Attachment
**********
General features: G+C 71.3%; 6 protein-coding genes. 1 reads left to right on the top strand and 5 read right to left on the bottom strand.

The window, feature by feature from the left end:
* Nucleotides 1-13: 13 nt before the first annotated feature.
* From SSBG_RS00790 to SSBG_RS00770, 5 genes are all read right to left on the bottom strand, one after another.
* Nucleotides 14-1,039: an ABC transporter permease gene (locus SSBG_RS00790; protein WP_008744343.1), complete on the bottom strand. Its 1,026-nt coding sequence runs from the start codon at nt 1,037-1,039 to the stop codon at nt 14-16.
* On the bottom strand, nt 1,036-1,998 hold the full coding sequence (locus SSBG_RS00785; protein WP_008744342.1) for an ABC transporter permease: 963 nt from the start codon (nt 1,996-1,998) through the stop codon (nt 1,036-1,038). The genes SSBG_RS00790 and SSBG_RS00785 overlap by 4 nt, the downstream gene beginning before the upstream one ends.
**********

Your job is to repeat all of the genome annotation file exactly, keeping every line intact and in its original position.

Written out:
General features: G+C 71.3%; 6 protein-coding genes. 1 reads left to right on the top strand and 5 read right to left on the bottom strand.

The window, feature by feature from the left end:
* Nucleotides 1-13: 13 nt before the first annotated feature.
* From SSBG_RS00790 to SSBG_RS00770, 5 genes are all read right to left on the bottom strand, one after another.
* Nucleotides 14-1,039: an ABC transporter permease gene (locus SSBG_RS00790; protein WP_008744343.1), complete on the bottom strand. Its 1,026-nt coding sequence runs from the start codon at nt 1,037-1,039 to the stop codon at nt 14-16.
* On the bottom strand, nt 1,036-1,998 hold the full coding sequence (locus SSBG_RS00785; protein WP_008744342.1) for an ABC transporter permease: 963 nt from the start codon (nt 1,996-1,998) through the stop codon (nt 1,036-1,038). The genes SSBG_RS00790 and SSBG_RS00785 overlap by 4 nt, the downstream gene beginning before the upstream one ends.